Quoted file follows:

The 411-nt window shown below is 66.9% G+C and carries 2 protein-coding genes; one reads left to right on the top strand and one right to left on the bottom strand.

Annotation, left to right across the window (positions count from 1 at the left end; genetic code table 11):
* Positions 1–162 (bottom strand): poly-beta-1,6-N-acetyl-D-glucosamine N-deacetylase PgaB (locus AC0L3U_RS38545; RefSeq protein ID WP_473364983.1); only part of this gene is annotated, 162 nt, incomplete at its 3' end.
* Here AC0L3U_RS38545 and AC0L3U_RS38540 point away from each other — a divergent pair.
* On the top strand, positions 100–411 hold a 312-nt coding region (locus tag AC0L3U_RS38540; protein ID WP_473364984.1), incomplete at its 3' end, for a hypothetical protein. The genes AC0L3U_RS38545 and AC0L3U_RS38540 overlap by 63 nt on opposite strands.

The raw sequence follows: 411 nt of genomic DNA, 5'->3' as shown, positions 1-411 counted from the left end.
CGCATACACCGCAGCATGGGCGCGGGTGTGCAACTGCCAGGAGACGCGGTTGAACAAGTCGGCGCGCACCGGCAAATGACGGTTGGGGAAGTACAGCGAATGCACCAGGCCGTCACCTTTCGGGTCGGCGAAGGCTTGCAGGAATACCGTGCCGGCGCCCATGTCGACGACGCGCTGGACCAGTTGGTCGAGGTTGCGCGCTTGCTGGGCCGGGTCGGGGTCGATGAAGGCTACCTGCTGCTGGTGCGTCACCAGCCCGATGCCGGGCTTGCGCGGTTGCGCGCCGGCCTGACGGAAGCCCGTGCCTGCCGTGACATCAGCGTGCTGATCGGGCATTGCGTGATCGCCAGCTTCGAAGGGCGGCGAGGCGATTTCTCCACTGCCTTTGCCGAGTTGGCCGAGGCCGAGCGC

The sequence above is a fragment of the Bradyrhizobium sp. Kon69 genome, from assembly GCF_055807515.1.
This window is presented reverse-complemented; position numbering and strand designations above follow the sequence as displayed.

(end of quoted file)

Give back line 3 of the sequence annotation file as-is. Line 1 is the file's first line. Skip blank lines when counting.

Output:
* Positions 1–162 (bottom strand): poly-beta-1,6-N-acetyl-D-glucosamine N-deacetylase PgaB (locus AC0L3U_RS38545; RefSeq protein ID WP_473364983.1); only part of this gene is annotated, 162 nt, incomplete at its 3' end.